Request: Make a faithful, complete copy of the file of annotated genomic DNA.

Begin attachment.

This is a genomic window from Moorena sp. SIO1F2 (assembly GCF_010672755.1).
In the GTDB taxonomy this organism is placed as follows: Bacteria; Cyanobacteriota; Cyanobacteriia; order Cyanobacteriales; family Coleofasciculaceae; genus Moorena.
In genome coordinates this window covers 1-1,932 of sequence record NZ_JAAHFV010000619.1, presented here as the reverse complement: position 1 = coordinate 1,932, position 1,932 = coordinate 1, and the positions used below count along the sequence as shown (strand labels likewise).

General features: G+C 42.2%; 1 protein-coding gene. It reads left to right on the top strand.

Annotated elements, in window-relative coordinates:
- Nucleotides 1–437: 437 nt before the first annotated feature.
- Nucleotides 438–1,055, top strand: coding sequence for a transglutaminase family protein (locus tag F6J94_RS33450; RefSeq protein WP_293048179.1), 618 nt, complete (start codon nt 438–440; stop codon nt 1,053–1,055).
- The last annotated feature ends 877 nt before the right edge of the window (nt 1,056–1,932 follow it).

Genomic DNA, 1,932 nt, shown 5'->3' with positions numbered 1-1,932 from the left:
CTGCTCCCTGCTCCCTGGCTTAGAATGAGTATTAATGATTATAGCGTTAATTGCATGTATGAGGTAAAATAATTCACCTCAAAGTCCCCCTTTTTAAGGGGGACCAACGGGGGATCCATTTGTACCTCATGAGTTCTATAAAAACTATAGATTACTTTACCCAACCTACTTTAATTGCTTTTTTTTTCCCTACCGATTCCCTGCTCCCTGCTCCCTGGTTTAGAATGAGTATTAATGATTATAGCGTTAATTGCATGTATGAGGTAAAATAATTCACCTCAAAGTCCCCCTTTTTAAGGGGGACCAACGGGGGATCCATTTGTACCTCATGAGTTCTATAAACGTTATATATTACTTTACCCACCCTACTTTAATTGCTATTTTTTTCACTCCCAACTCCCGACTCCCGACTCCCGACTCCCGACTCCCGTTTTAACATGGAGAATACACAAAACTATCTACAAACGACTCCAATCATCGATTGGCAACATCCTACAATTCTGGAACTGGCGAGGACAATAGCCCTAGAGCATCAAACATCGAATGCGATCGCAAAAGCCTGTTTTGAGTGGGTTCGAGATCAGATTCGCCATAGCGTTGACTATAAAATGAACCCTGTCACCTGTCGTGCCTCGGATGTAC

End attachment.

This is a genomic window from Moorena sp. SIO1F2 (assembly GCF_010672755.1).
In the GTDB taxonomy this organism is placed as follows: Bacteria; Cyanobacteriota; Cyanobacteriia; order Cyanobacteriales; family Coleofasciculaceae; genus Moorena.
In genome coordinates this window covers 1-1,932 of sequence record NZ_JAAHFV010000619.1, presented here as the reverse complement: position 1 = coordinate 1,932, position 1,932 = coordinate 1, and the positions used below count along the sequence as shown (strand labels likewise).

General features: G+C 42.2%; 1 protein-coding gene. It reads left to right on the top strand.

Annotated elements, in window-relative coordinates:
- Nucleotides 1–437: 437 nt before the first annotated feature.
- Nucleotides 438–1,055, top strand: coding sequence for a transglutaminase family protein (locus tag F6J94_RS33450; RefSeq protein WP_293048179.1), 618 nt, complete (start codon nt 438–440; stop codon nt 1,053–1,055).
- The last annotated feature ends 877 nt before the right edge of the window (nt 1,056–1,932 follow it).

Genomic DNA, 1,932 nt, shown 5'->3' with positions numbered 1-1,932 from the left:
CTGCTCCCTGCTCCCTGGCTTAGAATGAGTATTAATGATTATAGCGTTAATTGCATGTATGAGGTAAAATAATTCACCTCAAAGTCCCCCTTTTTAAGGGGGACCAACGGGGGATCCATTTGTACCTCATGAGTTCTATAAAAACTATAGATTACTTTACCCAACCTACTTTAATTGCTTTTTTTTTCCCTACCGATTCCCTGCTCCCTGCTCCCTGGTTTAGAATGAGTATTAATGATTATAGCGTTAATTGCATGTATGAGGTAAAATAATTCACCTCAAAGTCCCCCTTTTTAAGGGGGACCAACGGGGGATCCATTTGTACCTCATGAGTTCTATAAACGTTATATATTACTTTACCCACCCTACTTTAATTGCTATTTTTTTCACTCCCAACTCCCGACTCCCGACTCCCGACTCCCGACTCCCGTTTTAACATGGAGAATACACAAAACTATCTACAAACGACTCCAATCATCGATTGGCAACATCCTACAATTCTGGAACTGGCGAGGACAATAGCCCTAGAGCATCAAACATCGAATGCGATCGCAAAAGCCTGTTTTGAGTGGGTTCGAGATCAGATTCGCCATAGCGTTGACTATAAAATGAACCCTGTCACCTGTCGTGCCTCGGATGTAC